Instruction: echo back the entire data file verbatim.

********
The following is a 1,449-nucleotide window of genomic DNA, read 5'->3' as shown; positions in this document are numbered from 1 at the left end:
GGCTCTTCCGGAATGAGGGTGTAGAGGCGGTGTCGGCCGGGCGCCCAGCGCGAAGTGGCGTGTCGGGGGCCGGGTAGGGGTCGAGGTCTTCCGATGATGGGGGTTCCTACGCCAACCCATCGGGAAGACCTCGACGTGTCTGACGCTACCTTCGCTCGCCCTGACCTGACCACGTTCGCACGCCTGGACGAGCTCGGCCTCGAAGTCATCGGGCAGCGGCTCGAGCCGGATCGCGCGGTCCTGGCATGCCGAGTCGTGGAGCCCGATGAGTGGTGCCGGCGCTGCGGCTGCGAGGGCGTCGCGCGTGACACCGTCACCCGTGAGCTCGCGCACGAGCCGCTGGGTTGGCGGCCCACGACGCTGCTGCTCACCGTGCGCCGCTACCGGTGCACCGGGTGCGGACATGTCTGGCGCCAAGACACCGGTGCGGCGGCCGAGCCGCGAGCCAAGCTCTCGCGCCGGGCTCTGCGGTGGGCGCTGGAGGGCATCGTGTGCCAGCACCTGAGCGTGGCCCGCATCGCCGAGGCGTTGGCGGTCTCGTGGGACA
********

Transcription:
The following is a 1,449-nucleotide window of genomic DNA, read 5'->3' as shown; positions in this document are numbered from 1 at the left end:
GGCTCTTCCGGAATGAGGGTGTAGAGGCGGTGTCGGCCGGGCGCCCAGCGCGAAGTGGCGTGTCGGGGGCCGGGTAGGGGTCGAGGTCTTCCGATGATGGGGGTTCCTACGCCAACCCATCGGGAAGACCTCGACGTGTCTGACGCTACCTTCGCTCGCCCTGACCTGACCACGTTCGCACGCCTGGACGAGCTCGGCCTCGAAGTCATCGGGCAGCGGCTCGAGCCGGATCGCGCGGTCCTGGCATGCCGAGTCGTGGAGCCCGATGAGTGGTGCCGGCGCTGCGGCTGCGAGGGCGTCGCGCGTGACACCGTCACCCGTGAGCTCGCGCACGAGCCGCTGGGTTGGCGGCCCACGACGCTGCTGCTCACCGTGCGCCGCTACCGGTGCACCGGGTGCGGACATGTCTGGCGCCAAGACACCGGTGCGGCGGCCGAGCCGCGAGCCAAGCTCTCGCGCCGGGCTCTGCGGTGGGCGCTGGAGGGCATCGTGTGCCAGCACCTGAGCGTGGCCCGCATCGCCGAGGCGTTGGCGGTCTCGTGGGACA